Who Are You?
Have you ever gotten a phone call or a text message from someone who had the wrong number? It can result in hilarious or sometimes awkward interactions, or can become greatly irritating if the person makes the same mistake more than once. In the age of the internet, SPAM chain emails, phishing sites, and scam advertisements can give us much the same experience: the wrong is being contacted, for the wrong reason.
Unfortunately, sometimes it’s also easy to be suspicious of people who claim to be called by God – especially when their “calls” are contradictory. People claim that God has told them to do all kinds of things: quit this job, pursue that relationship, send this angry letter, write a book, become a pastor, stop becoming a pastor, don’t listen to that song, vote for this person.
Unfortunately, sometimes it’s also easy to be suspicious of people who claim to be called by God.
Then there are people who hurt or kill people because they feel called by God. Cult leaders take people’s money and rip them away from their families. Serial killers murder women because they believe God told them to. Religious extremists commit suicide bombings motivated by their belief that God has called them to be martyrs.
For Jesus’ disciples, it was easy to tell what their call was: Jesus usually walked up to them and told them to follow him. You can find accounts of him calling his disciples in all four Gospels: in Matthew 1:18-22, Mark 1:16-20, Luke 5:1-11, and John 1:43-50. The men he calls don’t seem to have much in common: they are humble fishermen and merchant artisans, passionate zealots and traitorous tax collectors. They all receive simple instructions: “follow me.” And they do.
As they follow Jesus, he teaches them patiently, empowers them to heal others, and when he eventually returns to heaven he charges them with spreading the good news to the whole earth. In his relationship with the disciples, Jesus encapsulates a popular saying by Henry T. Blackaby: “God doesn’t call the qualified, he qualifies the called.”
The disciples are not immediately called to particular action or expected to have expert knowledge; instead, their calling is the beginning of their grown and learning about Jesus. They are, however, expected to be willing to sacrifice anything for Jesus, including their lives. Christian theologian Dietrich Bonhoeffer, author of The Cost of Discipleship, says bluntly that “When Christ calls a man, he bids him come and die.” Indeed, most of Jesus early disciples and apostles did die violently for their faith – a subject that we’ll discuss at length later. Jesus makes it clear in his ministry that to follow him is to choose him even if it means abandoning everyone else: “If anyone comes to me and does not hate his own father and mother and wife and children and brothers and sisters, yes, and even his own life, he cannot be my disciple. Whoever does not bear his own cross and come after me cannot be my disciple” (Luke 14:26-27 ESV).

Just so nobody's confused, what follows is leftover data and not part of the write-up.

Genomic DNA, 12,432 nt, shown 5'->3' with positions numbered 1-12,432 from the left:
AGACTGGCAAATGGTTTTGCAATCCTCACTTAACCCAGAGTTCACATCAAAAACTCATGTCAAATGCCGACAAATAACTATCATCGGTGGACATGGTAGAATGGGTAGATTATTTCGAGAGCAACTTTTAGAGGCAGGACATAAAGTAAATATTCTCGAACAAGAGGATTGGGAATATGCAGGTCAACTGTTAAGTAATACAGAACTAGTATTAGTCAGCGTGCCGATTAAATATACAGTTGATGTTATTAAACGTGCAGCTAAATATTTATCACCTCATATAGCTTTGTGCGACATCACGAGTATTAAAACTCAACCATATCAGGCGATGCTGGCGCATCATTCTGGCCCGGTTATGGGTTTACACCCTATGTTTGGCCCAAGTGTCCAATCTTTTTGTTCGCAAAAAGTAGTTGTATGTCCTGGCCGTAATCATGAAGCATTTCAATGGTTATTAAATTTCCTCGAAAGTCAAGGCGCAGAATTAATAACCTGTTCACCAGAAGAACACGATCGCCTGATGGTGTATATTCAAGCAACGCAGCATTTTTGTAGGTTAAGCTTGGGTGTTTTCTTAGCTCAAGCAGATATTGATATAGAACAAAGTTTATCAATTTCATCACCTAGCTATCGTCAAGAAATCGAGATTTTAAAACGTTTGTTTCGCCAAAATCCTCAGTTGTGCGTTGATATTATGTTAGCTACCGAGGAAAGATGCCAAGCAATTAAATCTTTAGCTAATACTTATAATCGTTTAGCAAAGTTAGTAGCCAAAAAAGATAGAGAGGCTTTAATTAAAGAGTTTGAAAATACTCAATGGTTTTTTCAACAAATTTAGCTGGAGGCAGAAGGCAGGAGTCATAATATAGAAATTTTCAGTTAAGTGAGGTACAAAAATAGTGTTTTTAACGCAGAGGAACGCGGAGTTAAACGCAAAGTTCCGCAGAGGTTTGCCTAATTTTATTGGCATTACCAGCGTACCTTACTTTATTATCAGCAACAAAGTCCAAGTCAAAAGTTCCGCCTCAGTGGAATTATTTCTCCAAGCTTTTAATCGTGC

Verses like this one, while they represent a mindset necessary to follow Jesus, don’t reflect the lived experience of every Christian. Not every person will face martyrdom – and not every person has a dramatic experience of God calling them to a specific action or sacrifice.
Jon Foreman, lead singer of the band Switchfoot, argues that we approach calling the wrong way. When asked whether Switchfoot was a “Christian band,” he replied:
“To be honest, this question grieves me because I feel that it represents a much bigger issue than simply a couple [Switchfoot] tunes. In true Socratic form, let me ask you a few questions: Does Lewis or Tolkien mention Christ in any of their fictional series? Are Bach’s sonatas Christian? What is more Christ-like, feeding the poor, making furniture, cleaning bathrooms, or painting a sunset? There is a schism between the sacred and the secular in all of our modern minds.
The view that a pastor is more ‘Christian’ than a girls volleyball coach is flawed and heretical. The stance that a worship leader is more spiritual than a janitor is condescending and flawed. These different callings and purposes further demonstrate God’s sovereignty.”
(You can Foreman’s full response here.)
Who, then, is called? Only a specific few – or anyone who hears the words of Jesus and wants to follow him? In 1 Peter 2:9, Peter writes that “you are a chosen people, a royal priesthood, a holy nation, God’s special possession, that you may declare the praises of him who called you out of darkness into his wonderful light” (NIV). In John 3:16, however, Jesus says that eternal life is open to “whoever believes in him” (NIV). Are certain people called by God, or is the call open to all who accept it?
- Jesus called a variety of people from different walks of life to follow him, and this no doubt led to tension. What kind of societal tensions today can result from people from different walks of life being called?
- In the parable of the wedding banquet (Matthew 22:1-14), Jesus describes many being invited to the wedding feast but not all of them coming. Some versions say “for many are invited, but few are chosen,” and some say “many are called, but few are chosen.” Does this difference in translation change the meaning of the verse? In the parable, people independently decide not to come to the banquet. Is denying the call of God the same thing as not being chosen?
- In the Calvinist theological tradition, God predetermines that certain people – the “elect” – will choose him and be his followers before they’re even born, and others – the “reprobate” – will reject him. Do you find this troubling? How does it reflect your understanding of God calling certain people?
- Can you think of a figure in Christian history who seemed like an unusual choice to work for God? Why are they unusual? What was their calling experience like?
- Have you been called by God for any specific task? What might that be? What evidences do you have of this calling?